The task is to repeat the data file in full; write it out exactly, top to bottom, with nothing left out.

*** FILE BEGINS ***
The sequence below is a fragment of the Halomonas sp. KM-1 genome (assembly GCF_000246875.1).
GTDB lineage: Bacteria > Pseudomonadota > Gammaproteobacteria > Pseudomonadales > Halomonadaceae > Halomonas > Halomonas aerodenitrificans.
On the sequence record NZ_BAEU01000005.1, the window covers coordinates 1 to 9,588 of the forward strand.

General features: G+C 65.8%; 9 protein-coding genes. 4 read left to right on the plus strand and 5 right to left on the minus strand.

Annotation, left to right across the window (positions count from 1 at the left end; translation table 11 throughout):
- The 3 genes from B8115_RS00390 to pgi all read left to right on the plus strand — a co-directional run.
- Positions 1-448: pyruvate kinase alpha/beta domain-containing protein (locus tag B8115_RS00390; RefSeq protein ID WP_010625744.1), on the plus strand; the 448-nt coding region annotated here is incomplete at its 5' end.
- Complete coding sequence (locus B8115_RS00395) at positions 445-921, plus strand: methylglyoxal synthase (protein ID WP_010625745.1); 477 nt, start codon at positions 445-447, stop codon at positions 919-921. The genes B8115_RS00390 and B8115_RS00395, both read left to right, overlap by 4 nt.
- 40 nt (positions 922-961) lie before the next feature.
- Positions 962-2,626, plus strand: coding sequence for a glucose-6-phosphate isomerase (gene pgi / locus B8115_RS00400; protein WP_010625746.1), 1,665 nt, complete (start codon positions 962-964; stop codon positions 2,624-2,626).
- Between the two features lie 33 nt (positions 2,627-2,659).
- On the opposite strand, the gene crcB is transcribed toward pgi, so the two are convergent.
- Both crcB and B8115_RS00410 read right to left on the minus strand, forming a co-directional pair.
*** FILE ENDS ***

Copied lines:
The sequence below is a fragment of the Halomonas sp. KM-1 genome (assembly GCF_000246875.1).
GTDB lineage: Bacteria > Pseudomonadota > Gammaproteobacteria > Pseudomonadales > Halomonadaceae > Halomonas > Halomonas aerodenitrificans.
On the sequence record NZ_BAEU01000005.1, the window covers coordinates 1 to 9,588 of the forward strand.

General features: G+C 65.8%; 9 protein-coding genes. 4 read left to right on the plus strand and 5 right to left on the minus strand.

Annotation, left to right across the window (positions count from 1 at the left end; translation table 11 throughout):
- The 3 genes from B8115_RS00390 to pgi all read left to right on the plus strand — a co-directional run.
- Positions 1-448: pyruvate kinase alpha/beta domain-containing protein (locus tag B8115_RS00390; RefSeq protein ID WP_010625744.1), on the plus strand; the 448-nt coding region annotated here is incomplete at its 5' end.
- Complete coding sequence (locus B8115_RS00395) at positions 445-921, plus strand: methylglyoxal synthase (protein ID WP_010625745.1); 477 nt, start codon at positions 445-447, stop codon at positions 919-921. The genes B8115_RS00390 and B8115_RS00395, both read left to right, overlap by 4 nt.
- 40 nt (positions 922-961) lie before the next feature.
- Positions 962-2,626, plus strand: coding sequence for a glucose-6-phosphate isomerase (gene pgi / locus B8115_RS00400; protein WP_010625746.1), 1,665 nt, complete (start codon positions 962-964; stop codon positions 2,624-2,626).
- Between the two features lie 33 nt (positions 2,627-2,659).
- On the opposite strand, the gene crcB is transcribed toward pgi, so the two are convergent.
- Both crcB and B8115_RS00410 read right to left on the minus strand, forming a co-directional pair.